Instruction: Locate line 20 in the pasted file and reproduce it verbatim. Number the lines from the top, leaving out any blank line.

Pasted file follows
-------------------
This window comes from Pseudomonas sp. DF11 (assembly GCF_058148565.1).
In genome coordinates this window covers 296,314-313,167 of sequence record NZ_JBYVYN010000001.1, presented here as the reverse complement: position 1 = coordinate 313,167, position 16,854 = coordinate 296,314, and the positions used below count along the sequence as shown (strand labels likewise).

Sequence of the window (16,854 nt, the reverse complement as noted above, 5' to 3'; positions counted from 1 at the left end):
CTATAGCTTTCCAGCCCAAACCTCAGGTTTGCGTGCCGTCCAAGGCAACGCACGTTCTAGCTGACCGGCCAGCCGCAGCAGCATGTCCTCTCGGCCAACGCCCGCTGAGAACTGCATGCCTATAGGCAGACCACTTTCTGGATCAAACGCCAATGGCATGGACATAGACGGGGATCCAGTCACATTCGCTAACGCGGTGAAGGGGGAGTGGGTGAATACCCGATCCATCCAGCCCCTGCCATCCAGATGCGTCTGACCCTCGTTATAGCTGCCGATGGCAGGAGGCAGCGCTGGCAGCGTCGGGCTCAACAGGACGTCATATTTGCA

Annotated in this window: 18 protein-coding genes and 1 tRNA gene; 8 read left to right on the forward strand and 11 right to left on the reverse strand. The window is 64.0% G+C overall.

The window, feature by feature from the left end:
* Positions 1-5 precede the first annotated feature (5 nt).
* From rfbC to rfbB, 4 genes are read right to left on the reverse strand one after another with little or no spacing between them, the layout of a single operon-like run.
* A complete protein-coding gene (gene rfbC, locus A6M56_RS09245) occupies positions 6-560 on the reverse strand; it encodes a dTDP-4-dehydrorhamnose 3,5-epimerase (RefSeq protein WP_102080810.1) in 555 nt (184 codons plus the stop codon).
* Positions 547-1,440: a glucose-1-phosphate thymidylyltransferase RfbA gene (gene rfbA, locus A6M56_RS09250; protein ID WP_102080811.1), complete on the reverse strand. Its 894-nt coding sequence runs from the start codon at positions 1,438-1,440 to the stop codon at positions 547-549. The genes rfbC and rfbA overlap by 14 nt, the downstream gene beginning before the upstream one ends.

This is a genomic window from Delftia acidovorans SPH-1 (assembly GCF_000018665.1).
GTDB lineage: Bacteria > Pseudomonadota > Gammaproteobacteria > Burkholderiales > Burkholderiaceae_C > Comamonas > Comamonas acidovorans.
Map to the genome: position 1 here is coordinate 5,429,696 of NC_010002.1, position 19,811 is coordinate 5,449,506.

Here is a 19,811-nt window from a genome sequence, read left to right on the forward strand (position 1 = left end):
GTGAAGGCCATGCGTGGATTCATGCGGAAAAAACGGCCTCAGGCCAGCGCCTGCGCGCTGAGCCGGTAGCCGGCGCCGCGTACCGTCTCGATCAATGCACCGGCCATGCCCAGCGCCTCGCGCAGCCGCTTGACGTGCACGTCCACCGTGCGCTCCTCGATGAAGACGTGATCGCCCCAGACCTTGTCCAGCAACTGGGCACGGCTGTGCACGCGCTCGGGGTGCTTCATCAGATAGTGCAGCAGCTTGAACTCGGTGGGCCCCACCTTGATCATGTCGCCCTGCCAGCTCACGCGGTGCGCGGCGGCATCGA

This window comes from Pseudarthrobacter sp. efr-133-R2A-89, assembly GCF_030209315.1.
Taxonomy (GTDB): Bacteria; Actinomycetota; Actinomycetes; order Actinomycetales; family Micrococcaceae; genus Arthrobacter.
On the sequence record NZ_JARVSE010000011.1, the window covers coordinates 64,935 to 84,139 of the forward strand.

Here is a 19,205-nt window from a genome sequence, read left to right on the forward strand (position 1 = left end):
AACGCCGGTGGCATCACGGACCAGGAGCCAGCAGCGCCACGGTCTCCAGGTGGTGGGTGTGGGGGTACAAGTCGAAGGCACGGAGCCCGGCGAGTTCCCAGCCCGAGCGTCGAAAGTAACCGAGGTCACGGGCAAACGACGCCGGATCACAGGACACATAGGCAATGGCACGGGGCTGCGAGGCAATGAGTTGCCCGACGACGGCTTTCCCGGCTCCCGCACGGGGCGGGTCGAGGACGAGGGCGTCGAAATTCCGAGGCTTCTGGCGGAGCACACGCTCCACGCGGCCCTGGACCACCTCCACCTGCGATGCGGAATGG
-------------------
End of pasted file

AACGCCGGTGGCATCACGGACCAGGAGCCAGCAGCGCCACGGTCTCCAGGTGGTGGGTGTGGGGGTACAAGTCGAAGGCACGGAGCCCGGCGAGTTCCCAGCCCGAGCGTCGAAAGTAACCGAGGTCACGGGCAAACGACGCCGGATCACAGGACACATAGGCAATGGCACGGGGCTGCGAGGCAATGAGTTGCCCGACGACGGCTTTCCCGGCTCCCGCACGGGGCGGGTCGAGGACGAGGGCGTCGAAATTCCGAGGCTTCTGGCGGAGCACACGCTCCACGCGGCCCTGGACCACCTCCACCTGCGATGCGGAATGG